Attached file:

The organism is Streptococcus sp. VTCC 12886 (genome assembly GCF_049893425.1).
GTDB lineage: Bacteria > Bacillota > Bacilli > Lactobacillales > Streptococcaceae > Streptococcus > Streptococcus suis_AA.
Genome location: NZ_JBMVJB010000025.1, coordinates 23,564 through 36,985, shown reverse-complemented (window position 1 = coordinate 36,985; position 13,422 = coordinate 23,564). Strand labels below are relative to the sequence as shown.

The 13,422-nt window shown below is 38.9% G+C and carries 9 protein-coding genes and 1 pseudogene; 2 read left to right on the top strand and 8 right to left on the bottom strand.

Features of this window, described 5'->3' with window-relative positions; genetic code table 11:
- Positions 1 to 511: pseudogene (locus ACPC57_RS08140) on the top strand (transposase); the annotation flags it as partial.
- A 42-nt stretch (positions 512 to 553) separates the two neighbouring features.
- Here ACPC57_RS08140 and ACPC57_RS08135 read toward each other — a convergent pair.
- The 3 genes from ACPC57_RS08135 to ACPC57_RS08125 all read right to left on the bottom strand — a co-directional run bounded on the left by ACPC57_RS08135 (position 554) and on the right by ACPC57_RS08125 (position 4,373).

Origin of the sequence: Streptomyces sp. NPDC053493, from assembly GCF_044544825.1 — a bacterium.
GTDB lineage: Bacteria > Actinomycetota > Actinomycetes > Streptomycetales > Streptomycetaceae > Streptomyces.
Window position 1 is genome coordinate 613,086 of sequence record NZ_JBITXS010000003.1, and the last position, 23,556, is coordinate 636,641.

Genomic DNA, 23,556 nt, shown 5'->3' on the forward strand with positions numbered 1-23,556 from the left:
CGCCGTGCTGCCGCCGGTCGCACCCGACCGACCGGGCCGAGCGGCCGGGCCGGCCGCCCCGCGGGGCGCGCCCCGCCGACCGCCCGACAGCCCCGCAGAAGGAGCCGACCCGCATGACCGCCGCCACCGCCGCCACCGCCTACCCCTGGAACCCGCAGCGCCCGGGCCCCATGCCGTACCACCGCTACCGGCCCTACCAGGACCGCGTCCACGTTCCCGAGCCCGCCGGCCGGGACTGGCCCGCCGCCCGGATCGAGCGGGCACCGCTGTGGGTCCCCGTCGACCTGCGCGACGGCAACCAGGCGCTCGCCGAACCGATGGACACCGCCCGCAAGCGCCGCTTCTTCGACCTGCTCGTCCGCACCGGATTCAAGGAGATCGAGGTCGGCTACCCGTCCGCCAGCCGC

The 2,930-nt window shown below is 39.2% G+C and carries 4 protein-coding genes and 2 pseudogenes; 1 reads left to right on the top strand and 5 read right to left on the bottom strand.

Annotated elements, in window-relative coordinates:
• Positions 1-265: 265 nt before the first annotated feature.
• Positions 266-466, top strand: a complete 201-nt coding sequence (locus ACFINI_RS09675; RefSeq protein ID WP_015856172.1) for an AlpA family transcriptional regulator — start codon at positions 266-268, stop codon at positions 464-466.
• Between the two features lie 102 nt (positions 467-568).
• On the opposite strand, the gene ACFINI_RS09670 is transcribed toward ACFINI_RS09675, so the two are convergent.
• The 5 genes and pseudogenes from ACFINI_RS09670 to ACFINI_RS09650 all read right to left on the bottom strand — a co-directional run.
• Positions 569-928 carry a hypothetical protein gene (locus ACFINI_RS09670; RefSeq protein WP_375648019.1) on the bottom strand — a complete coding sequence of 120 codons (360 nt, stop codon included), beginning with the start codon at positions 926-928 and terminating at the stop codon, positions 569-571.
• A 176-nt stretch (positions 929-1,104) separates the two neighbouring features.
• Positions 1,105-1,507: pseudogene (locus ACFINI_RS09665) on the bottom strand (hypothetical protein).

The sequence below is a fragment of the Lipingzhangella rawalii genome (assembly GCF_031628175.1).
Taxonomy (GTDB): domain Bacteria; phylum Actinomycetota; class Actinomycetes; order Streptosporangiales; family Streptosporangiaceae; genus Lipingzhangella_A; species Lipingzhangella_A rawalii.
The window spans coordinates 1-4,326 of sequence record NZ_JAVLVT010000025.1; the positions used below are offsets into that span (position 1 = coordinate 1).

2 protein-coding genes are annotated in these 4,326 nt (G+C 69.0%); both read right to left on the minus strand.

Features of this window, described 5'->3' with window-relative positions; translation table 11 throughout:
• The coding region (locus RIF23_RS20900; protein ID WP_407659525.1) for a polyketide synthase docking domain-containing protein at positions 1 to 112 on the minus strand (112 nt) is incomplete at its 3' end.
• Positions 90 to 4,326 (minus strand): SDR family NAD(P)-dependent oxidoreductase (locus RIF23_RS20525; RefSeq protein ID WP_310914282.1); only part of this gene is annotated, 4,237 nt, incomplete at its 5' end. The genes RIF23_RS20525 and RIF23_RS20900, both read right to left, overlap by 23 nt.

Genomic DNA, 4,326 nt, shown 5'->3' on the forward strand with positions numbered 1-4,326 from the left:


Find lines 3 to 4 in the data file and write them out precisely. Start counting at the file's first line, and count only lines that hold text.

Genome location: NZ_JBMVJB010000025.1, coordinates 23,564 through 36,985, shown reverse-complemented (window position 1 = coordinate 36,985; position 13,422 = coordinate 23,564). Strand labels below are relative to the sequence as shown.

The 13,422-nt window shown below is 38.9% G+C and carries 9 protein-coding genes and 1 pseudogene; 2 read left to right on the top strand and 8 right to left on the bottom strand.